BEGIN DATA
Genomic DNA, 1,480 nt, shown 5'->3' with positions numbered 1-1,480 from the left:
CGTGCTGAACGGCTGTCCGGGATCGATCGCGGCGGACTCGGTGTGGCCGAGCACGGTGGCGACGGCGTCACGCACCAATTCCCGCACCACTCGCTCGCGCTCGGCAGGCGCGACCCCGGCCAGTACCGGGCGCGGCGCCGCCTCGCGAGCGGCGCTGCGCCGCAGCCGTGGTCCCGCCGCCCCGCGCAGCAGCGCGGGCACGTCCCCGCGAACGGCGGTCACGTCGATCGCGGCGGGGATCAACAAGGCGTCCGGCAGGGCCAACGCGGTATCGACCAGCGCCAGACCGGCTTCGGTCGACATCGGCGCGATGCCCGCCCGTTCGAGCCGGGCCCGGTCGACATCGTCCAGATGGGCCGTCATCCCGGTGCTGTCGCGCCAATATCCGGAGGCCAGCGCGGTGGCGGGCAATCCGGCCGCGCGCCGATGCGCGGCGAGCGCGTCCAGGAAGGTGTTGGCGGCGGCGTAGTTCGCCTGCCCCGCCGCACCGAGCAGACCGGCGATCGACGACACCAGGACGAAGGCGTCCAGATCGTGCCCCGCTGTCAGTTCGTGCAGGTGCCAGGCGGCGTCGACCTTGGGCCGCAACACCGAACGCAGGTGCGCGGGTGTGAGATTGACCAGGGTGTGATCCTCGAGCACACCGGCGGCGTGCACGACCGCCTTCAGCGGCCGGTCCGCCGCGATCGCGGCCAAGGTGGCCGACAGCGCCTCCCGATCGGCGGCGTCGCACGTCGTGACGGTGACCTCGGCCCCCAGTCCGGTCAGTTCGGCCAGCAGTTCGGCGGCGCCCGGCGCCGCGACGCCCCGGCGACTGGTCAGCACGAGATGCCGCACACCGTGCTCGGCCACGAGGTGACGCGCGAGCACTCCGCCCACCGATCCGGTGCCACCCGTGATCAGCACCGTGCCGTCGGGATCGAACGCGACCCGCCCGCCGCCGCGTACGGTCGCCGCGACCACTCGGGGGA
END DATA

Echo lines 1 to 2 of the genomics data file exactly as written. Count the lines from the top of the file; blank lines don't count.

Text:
Genomic DNA, 1,480 nt, shown 5'->3' with positions numbered 1-1,480 from the left:
CGTGCTGAACGGCTGTCCGGGATCGATCGCGGCGGACTCGGTGTGGCCGAGCACGGTGGCGACGGCGTCACGCACCAATTCCCGCACCACTCGCTCGCGCTCGGCAGGCGCGACCCCGGCCAGTACCGGGCGCGGCGCCGCCTCGCGAGCGGCGCTGCGCCGCAGCCGTGGTCCCGCCGCCCCGCGCAGCAGCGCGGGCACGTCCCCGCGAACGGCGGTCACGTCGATCGCGGCGGGGATCAACAAGGCGTCCGGCAGGGCCAACGCGGTATCGACCAGCGCCAGACCGGCTTCGGTCGACATCGGCGCGATGCCCGCCCGTTCGAGCCGGGCCCGGTCGACATCGTCCAGATGGGCCGTCATCCCGGTGCTGTCGCGCCAATATCCGGAGGCCAGCGCGGTGGCGGGCAATCCGGCCGCGCGCCGATGCGCGGCGAGCGCGTCCAGGAAGGTGTTGGCGGCGGCGTAGTTCGCCTGCCCCGCCGCACCGAGCAGACCGGCGATCGACGACACCAGGACGAAGGCGTCCAGATCGTGCCCCGCTGTCAGTTCGTGCAGGTGCCAGGCGGCGTCGACCTTGGGCCGCAACACCGAACGCAGGTGCGCGGGTGTGAGATTGACCAGGGTGTGATCCTCGAGCACACCGGCGGCGTGCACGACCGCCTTCAGCGGCCGGTCCGCCGCGATCGCGGCCAAGGTGGCCGACAGCGCCTCCCGATCGGCGGCGTCGCACGTCGTGACGGTGACCTCGGCCCCCAGTCCGGTCAGTTCGGCCAGCAGTTCGGCGGCGCCCGGCGCCGCGACGCCCCGGCGACTGGTCAGCACGAGATGCCGCACACCGTGCTCGGCCACGAGGTGACGCGCGAGCACTCCGCCCACCGATCCGGTGCCACCCGTGATCAGCACCGTGCCGTCGGGATCGAACGCGACCCGCCCGCCGCCGCGTACGGTCGCCGCGACCACTCGGGGGA